Wednesday, June 02, 2004

The Finals

Down two games to none against the defending NBA champions in the second round, with all of their flaws exposed, the LA Lakers could have fallen apart. Instead they've become a team, a process that was not entirely accomplished until game 6 of the western conference finals. First the stars had to (as they say) elevate their game, and while doing the difficult and improbable things that stars do---in terms of skill, smarts, heart and stamina---they kept teammates involved and played the coach's game. Improbably they won four games in a row against the defending champion Spurs. It took a very improbable shot by a non-star (Derek Fisher) to do it, but most of the time it was Shaq or Kobe or notably both, who sealed the deal.

As predicted here, Minnesota gave them a battle, and also as predicted, there was a most improbable hero, Kareem Rush, whose 6 three pointers won a mostly ugly game 6 (made uglier by needlessly interfering officiating) and the series for the Lakers. And it was Kobe's passes to Rush, and Malone's passes to Mevedenko (and pats on the head when he saw how nervous this reserve player was) that made this a team at last.

So this is what the Detroit Pistons have to face. The Lakers still have a tendency to get lazy (though I thought their much advertised "giddiness" in the locker room before their tepid performance in the fifth game was a good sign---a collective tension release that was another team bonding moment) and Detroit will compete hard, especially on defense. But just as the western conference series was essentially over when the Lakers won the first game, if they win the first game of this series, it will be just a matter of how many games it will take---4, 5 or 6---before they claim the championship. It's not just a matter of numbers, but of the fact that the Lakers have successfully adjusted to their opponents better as the series goes on.

They could get lazy and blow the first game, since it is at home, but that's unlikely. I expect Karl Malone to have a great series and keep the Lakers honest. It will be his first championship, and he may retire afterwards. (Although my decidedly minority view is that he will be back next year, along with Shaq and Kobe. Gary Payton is less likely, and coach Phil Jackson is somewhat of a mystery, but if the two stars and Malone stay, it will probably be as much up to them to ask him to stay as it will be for management to renegotiate his contract.)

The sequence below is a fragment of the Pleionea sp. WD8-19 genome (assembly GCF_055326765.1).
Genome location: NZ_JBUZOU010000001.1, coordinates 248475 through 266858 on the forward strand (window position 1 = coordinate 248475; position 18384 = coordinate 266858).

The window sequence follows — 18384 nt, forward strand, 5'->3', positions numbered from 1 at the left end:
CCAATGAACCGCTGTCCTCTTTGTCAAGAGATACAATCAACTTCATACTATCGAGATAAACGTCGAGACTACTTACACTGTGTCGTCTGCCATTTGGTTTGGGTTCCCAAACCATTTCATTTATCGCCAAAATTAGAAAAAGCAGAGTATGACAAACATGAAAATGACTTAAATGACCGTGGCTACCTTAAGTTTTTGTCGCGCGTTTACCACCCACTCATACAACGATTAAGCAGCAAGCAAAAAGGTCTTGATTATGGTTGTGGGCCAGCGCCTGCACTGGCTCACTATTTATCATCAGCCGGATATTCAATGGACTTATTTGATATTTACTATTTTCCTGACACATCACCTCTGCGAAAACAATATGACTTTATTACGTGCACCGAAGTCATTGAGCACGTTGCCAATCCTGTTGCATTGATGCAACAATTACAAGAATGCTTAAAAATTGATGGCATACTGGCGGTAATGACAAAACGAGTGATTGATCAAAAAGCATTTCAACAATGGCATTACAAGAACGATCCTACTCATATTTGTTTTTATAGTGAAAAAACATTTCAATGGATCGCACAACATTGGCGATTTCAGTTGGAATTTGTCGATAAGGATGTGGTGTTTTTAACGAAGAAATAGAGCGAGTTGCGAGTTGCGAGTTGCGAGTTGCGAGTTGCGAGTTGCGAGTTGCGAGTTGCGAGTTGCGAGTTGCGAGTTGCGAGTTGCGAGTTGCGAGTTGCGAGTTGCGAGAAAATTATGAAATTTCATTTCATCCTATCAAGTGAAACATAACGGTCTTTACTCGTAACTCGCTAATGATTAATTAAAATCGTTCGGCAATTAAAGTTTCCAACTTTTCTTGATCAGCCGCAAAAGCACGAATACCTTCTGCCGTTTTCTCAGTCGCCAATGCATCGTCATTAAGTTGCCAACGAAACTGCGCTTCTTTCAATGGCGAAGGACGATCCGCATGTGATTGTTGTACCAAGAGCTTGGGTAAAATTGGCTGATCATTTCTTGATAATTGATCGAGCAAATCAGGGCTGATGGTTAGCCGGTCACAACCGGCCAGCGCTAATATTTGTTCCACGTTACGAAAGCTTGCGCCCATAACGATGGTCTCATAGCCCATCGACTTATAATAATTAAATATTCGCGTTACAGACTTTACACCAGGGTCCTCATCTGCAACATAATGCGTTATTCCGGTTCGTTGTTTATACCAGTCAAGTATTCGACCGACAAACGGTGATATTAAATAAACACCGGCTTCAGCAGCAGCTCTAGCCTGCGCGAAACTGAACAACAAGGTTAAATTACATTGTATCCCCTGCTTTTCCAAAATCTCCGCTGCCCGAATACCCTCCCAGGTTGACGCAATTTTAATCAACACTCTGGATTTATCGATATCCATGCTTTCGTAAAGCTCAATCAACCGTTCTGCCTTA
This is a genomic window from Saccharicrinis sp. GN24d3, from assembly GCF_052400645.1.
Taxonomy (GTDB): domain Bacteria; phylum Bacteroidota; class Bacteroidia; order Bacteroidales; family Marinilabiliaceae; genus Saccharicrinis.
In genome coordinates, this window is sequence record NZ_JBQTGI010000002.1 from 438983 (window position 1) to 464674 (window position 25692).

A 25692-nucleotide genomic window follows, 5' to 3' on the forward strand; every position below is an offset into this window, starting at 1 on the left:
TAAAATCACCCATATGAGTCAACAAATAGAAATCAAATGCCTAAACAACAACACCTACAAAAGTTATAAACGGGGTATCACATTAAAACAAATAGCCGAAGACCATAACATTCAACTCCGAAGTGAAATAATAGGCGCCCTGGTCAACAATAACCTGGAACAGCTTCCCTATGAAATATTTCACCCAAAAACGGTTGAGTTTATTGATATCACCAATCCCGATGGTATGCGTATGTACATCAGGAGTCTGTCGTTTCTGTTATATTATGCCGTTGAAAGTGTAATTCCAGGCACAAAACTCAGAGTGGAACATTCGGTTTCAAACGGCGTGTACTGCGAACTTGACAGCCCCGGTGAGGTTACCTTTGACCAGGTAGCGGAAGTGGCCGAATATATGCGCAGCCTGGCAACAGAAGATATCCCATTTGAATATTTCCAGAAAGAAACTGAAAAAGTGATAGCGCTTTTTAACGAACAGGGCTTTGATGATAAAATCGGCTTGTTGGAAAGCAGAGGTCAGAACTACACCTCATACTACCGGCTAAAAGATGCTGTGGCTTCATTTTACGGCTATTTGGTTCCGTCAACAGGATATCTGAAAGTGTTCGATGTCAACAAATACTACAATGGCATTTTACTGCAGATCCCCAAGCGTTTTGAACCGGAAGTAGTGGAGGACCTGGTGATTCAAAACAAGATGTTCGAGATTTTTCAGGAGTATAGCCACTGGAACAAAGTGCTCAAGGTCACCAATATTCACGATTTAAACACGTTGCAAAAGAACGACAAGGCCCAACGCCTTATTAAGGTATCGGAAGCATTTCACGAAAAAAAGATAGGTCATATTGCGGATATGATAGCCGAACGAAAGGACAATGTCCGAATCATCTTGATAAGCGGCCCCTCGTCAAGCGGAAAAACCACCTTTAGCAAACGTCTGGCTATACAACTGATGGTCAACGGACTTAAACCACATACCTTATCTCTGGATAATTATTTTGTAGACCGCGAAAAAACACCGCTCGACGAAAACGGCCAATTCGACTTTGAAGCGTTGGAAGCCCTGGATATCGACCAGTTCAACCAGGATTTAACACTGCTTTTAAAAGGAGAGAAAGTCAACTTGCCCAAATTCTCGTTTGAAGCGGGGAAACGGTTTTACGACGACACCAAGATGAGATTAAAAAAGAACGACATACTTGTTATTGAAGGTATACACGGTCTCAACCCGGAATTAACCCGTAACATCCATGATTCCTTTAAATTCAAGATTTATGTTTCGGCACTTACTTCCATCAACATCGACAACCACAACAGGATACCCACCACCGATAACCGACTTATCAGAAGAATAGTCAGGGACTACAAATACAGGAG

I can't say I cared for Malone much before this season. I thought he was mostly a redneck bully; I was slower to forgive him for his comments that caused Magic Johnson to retire (Malone said players wouldn't guard Magic as hard because they'd be afraid to get some of his HIV-infected blood) than Magic was. But he's shown me something this year. Even though he was hurt for a good part of the season, he was the guy who held this team together and insisted on its character, with an openness and honesty, emotion and calm that belies his muscular play. At 40 he may not have the ability to have an MVP series but he's going to be a crucial element. The guy who will be playing at an MVP level will be Kobe, and it's not irrelevant to mention that Malone and Kobe have bonded off and especially on the court this year; at crucial times, before Shaq elevated his game and the team knew what to expect of him, the Malone-Kobe combination was what kept the Lakers going.

Who else is going to step up? Rick Fox has had a dismal playoffs, still hampered by his injury. His defense and passing have been crucial in the past---perhaps they will be again. Gary Payton will earn his championship on defense in this series, but he's capable of scoring in heaps. That's what this Laker team learned-that when the defense gives somebody an opportunity (and they must, faced with the decision to double team and swarm Shaq or Kobe), every one of the "role" players is capable of making big shots, and lots of them. Detroit is perhaps more banged up than the Lakers, though Derek Fisher was playing hurt and not terribly well in game 6. But at this point, every team and every player is hurting. Still, the finals are the finals, and the adrenalin should raise the level of play. Game one is Sunday.

No comments: